DMX didn’t always have an issue with the Jiggaman. He actually professes his loyalty to Hov on this track (“Jigga, My nigga, Ride for Life”). I guess things change. Anyway, I love the direction these two great rappers took this Swizz Beatz production. Although the production has some hints at a commercially friendly sound, Jay and X took it and made it for the streets. I miss the days of Ruff Ryders and the Dynasty.

7. A Week Ago
Featuring Too Short; Produced by J-Runnah
I have always thought that Jay-Z was one of the most underrated story tellers in Hip-Hop history. Here with a mellow beat Jay gives us a story about being on top, then falling, and betraying your partner who is still on top. Jay gives us this epic story through the eyes of the betrayed friend. Too short delivers the hook perfectly on this track as well.

8. Coming of Age (Da Sequel)
Featuring Memphis Bleek; Produced by Swizz Beatz
You know, until I started actually writing this I never thought about the fact that Swizzy gave Hov three jewels for this project. This is a conceptual track. It finds Memphis Bleek (Jay’s right hand man) questioning why he is the number two guy and plotting to take his mentors spot, and Jay-Z (The head of the operation) knowing that Bleek will betray him, and plotting the best way to take care of his young comrade. Man if this were the first album ever hearing Bleek, you would have thought he was a star in the making. I would suggest going back to another classic, Reasonable Doubt, and listen to the first part of this story. I always wondered if their would be a part 3, maybe with J. Cole instead of Bleek.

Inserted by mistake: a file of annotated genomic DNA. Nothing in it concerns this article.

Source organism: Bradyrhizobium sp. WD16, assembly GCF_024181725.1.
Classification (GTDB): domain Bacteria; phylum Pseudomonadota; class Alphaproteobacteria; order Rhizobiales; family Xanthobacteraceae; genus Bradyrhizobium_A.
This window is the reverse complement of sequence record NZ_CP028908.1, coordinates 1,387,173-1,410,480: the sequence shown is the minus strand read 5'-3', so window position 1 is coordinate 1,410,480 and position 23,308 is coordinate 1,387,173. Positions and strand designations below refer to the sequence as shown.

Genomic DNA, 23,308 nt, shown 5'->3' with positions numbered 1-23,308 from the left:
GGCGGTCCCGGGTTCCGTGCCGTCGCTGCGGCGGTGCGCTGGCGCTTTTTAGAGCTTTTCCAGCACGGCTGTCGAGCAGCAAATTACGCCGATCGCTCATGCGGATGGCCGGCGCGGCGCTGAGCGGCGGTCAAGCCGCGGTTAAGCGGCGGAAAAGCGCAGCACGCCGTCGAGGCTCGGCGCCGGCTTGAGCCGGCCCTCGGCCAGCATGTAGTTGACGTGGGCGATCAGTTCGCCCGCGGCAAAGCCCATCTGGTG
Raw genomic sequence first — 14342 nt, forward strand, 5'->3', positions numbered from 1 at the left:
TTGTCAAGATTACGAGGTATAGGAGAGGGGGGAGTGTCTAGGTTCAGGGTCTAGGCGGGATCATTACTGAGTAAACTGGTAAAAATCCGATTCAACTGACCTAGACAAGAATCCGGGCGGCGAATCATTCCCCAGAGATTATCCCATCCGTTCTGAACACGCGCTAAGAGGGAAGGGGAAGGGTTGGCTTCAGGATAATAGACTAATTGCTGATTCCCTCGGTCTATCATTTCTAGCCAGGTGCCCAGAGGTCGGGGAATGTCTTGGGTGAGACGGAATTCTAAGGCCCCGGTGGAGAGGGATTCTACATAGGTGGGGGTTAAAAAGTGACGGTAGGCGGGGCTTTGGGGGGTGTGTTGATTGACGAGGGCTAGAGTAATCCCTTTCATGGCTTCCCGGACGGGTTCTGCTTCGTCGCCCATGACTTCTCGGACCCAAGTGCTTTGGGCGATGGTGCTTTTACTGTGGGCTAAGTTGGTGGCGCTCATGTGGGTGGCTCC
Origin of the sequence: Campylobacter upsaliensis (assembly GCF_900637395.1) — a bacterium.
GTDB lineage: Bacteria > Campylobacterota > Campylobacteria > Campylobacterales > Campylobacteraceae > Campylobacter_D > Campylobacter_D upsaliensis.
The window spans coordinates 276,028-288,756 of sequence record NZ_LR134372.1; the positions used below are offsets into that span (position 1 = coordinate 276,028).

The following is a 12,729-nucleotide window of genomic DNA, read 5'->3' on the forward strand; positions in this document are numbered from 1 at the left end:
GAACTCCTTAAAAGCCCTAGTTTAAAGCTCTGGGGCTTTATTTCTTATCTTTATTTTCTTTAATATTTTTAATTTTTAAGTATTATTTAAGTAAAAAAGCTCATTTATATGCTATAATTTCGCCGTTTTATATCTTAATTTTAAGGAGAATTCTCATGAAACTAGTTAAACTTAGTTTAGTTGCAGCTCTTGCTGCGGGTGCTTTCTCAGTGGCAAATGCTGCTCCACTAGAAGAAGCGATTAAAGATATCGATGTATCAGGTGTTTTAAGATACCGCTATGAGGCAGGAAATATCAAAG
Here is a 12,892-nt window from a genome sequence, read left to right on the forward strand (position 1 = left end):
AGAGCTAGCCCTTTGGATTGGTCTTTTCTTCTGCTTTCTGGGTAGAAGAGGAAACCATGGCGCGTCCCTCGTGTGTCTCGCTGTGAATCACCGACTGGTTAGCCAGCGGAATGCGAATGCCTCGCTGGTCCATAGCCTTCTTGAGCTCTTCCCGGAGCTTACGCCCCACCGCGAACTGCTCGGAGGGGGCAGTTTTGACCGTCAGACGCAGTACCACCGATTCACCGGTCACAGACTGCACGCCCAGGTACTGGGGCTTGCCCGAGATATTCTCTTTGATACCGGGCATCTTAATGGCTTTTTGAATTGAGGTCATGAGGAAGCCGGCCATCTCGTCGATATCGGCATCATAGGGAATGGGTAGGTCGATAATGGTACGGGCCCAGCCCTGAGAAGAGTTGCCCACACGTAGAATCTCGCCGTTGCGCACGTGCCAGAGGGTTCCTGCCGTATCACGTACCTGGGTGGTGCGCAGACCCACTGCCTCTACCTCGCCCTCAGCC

9. Can I Get A…
Featuring Ja Rule & Amil; Produced by Irv Gotti & Lil Rob
Ja owes Hov for this one. This track blew both Ja Rule and Amil up (Amil not so long though). This is that in the club joint that everyone loves even today.

10. Paper Chase
Featuring Foxy Brown; Produced By Timberland
Back on to the story telling. This is a joint about Jay (The Dealer) sending Foxy Brown (Ride or Die Chick) to a town or a city, and making money out there. this is the classic Scarface type of story, except he doesn’t die at the end.